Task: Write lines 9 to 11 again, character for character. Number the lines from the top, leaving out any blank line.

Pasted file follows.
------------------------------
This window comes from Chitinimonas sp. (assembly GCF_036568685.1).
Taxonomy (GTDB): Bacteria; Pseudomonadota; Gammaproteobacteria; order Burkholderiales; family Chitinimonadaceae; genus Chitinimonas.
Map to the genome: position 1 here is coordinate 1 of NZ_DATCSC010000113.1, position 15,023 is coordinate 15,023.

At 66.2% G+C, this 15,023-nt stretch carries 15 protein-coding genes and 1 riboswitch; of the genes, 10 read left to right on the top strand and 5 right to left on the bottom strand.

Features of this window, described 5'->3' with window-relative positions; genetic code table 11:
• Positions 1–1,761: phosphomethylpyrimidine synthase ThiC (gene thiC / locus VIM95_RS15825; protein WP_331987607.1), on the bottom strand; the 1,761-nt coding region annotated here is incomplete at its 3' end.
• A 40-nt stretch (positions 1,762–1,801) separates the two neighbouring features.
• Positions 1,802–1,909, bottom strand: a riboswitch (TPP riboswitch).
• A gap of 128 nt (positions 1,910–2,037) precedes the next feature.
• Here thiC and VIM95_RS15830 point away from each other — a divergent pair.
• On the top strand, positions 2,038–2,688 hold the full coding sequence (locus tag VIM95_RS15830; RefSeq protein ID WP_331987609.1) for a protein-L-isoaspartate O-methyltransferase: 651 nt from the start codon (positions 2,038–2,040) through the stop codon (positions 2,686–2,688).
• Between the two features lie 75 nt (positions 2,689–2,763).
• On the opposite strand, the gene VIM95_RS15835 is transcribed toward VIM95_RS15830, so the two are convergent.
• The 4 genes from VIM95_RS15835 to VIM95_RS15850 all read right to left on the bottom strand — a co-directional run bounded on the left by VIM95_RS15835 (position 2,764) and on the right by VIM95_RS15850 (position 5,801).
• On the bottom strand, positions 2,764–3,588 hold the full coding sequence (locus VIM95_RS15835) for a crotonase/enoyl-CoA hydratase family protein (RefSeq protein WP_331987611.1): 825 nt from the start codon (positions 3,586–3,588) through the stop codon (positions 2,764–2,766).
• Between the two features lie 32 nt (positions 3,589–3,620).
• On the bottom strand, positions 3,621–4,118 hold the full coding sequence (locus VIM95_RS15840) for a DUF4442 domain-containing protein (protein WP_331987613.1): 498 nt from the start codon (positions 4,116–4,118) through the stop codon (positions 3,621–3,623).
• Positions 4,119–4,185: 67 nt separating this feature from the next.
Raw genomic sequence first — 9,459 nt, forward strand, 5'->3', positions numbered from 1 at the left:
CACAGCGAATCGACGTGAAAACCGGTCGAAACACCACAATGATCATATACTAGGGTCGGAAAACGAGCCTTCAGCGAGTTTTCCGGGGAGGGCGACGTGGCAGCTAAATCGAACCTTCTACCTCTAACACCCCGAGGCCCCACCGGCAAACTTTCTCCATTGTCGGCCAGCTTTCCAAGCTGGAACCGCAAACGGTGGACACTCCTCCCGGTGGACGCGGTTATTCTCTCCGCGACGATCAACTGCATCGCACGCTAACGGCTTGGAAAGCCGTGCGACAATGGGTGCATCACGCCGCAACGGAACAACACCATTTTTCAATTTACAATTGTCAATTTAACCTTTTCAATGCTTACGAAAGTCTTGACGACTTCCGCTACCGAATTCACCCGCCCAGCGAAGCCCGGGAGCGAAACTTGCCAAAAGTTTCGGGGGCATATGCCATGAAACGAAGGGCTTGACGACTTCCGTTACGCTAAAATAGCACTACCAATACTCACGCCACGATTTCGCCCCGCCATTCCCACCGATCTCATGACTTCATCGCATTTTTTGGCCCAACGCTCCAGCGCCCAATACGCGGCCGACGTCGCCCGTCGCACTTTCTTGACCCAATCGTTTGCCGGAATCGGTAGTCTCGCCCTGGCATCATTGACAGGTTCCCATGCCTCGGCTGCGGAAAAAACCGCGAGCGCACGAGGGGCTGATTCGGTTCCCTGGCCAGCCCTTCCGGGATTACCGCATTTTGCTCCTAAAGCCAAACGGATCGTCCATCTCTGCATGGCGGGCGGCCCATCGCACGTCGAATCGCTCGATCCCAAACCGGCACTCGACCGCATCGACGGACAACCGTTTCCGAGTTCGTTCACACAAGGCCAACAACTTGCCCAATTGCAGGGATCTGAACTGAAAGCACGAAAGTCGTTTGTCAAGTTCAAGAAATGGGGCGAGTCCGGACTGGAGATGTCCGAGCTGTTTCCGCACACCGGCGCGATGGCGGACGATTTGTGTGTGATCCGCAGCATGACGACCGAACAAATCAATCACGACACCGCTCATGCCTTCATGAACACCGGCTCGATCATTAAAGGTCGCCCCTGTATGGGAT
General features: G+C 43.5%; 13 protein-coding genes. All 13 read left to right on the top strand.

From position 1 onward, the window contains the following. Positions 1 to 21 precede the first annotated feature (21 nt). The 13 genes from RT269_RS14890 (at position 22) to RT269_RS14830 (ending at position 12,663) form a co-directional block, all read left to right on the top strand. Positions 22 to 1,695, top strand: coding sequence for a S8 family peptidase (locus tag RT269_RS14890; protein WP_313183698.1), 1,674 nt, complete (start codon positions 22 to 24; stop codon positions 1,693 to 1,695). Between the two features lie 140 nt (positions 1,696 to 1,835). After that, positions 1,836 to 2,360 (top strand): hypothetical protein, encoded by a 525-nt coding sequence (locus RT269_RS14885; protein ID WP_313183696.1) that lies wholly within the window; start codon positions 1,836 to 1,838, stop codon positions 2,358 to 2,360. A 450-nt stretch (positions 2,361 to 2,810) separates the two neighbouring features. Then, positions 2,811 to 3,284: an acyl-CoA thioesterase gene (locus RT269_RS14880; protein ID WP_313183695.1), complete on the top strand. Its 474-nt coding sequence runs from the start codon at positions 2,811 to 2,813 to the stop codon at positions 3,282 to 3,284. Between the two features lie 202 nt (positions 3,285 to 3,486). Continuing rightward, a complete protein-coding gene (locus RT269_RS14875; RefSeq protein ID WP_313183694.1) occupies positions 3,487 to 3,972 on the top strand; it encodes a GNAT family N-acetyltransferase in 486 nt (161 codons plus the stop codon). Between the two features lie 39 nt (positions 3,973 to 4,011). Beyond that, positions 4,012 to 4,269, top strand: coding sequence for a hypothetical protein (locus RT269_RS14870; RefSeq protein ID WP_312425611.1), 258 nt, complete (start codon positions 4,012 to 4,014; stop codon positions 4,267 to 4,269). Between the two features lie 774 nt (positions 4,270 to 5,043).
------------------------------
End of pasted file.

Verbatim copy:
• A gap of 128 nt (positions 1,910–2,037) precedes the next feature.
• Here thiC and VIM95_RS15830 point away from each other — a divergent pair.
• On the top strand, positions 2,038–2,688 hold the full coding sequence (locus tag VIM95_RS15830; RefSeq protein ID WP_331987609.1) for a protein-L-isoaspartate O-methyltransferase: 651 nt from the start codon (positions 2,038–2,040) through the stop codon (positions 2,686–2,688).